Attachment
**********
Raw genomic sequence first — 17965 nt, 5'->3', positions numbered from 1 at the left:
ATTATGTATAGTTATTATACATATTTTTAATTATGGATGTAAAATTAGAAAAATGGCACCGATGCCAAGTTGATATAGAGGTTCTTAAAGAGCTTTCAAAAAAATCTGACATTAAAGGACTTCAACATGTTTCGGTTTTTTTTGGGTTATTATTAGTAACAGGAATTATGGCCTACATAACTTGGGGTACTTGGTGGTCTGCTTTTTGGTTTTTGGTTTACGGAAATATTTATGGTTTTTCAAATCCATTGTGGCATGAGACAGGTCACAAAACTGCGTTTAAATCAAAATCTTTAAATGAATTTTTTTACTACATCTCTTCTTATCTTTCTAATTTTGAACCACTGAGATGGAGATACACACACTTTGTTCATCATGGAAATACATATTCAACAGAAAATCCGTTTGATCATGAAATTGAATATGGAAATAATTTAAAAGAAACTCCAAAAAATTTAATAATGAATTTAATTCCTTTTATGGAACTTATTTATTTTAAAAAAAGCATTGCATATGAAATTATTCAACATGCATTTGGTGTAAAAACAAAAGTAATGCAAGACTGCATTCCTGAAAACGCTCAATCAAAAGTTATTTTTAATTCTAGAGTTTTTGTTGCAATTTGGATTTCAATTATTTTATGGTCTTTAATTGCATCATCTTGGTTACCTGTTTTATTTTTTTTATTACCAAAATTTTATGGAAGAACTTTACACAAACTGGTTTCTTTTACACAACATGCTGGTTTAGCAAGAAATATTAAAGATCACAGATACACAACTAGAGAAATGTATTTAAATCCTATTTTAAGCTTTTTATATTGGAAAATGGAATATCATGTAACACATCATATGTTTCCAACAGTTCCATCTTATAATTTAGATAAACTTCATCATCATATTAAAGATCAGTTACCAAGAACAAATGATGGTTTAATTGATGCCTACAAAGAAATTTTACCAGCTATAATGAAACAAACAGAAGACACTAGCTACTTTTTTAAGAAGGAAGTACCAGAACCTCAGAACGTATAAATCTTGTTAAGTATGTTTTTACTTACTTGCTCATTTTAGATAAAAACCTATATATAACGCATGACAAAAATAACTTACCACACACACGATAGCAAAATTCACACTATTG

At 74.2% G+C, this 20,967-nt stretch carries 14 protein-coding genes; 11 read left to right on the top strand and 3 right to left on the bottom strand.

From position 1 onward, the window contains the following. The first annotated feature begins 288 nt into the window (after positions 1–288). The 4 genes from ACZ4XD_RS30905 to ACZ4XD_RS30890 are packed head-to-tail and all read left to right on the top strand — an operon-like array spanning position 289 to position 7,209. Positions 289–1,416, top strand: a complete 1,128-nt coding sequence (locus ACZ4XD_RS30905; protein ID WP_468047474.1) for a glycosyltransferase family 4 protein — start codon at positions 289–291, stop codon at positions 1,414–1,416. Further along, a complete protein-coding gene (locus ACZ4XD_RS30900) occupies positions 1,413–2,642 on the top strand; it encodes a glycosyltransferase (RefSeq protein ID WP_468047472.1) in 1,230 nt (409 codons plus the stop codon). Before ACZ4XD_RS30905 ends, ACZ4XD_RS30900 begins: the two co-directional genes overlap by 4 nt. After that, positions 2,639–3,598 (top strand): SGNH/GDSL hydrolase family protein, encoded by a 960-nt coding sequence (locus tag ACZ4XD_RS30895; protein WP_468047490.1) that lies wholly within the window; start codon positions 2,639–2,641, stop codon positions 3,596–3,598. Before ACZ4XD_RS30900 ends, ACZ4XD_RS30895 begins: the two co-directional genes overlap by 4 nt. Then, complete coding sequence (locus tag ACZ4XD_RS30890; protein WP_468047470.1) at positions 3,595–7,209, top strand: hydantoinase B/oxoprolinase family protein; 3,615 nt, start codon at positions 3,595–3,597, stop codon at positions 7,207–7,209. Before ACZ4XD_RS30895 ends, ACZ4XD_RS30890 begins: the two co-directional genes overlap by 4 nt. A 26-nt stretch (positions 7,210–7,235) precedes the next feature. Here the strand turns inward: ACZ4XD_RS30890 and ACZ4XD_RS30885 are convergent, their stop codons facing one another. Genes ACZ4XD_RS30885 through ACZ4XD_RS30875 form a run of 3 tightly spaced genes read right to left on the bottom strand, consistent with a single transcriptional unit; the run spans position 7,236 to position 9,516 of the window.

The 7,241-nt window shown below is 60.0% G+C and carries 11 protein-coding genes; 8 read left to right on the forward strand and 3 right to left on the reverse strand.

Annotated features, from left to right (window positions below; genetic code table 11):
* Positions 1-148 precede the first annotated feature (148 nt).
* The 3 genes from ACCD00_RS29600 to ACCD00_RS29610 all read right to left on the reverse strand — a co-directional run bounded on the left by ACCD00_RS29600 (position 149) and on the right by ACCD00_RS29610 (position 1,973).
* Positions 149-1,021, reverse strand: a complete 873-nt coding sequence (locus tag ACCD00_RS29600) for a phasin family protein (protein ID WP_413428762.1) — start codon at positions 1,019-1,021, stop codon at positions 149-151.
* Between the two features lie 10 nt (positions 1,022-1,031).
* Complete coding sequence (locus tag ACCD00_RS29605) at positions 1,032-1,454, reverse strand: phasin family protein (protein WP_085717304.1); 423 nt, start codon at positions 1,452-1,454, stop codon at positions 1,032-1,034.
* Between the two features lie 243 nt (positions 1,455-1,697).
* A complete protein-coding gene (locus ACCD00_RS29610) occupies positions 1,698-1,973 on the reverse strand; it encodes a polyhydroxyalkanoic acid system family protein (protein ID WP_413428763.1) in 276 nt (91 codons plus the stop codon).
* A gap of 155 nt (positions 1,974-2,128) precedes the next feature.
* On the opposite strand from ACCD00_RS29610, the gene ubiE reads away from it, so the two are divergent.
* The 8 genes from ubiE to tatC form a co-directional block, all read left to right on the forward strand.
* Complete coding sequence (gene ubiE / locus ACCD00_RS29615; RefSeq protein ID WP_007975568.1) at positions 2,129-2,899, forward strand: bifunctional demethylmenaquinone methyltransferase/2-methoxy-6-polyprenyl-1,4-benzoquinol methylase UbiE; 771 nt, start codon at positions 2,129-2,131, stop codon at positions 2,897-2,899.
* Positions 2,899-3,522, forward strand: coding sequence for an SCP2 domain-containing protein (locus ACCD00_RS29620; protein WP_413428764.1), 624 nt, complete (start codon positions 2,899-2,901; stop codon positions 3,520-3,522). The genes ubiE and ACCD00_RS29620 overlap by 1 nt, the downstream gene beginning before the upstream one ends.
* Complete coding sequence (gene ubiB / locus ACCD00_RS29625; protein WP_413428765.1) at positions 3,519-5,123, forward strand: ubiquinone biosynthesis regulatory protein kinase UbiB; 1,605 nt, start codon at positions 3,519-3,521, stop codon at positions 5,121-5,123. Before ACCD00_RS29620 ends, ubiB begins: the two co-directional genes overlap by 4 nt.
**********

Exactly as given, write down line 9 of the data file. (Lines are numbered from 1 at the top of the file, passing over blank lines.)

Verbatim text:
* Positions 149-1,021, reverse strand: a complete 873-nt coding sequence (locus tag ACCD00_RS29600) for a phasin family protein (protein ID WP_413428762.1) — start codon at positions 1,019-1,021, stop codon at positions 149-151.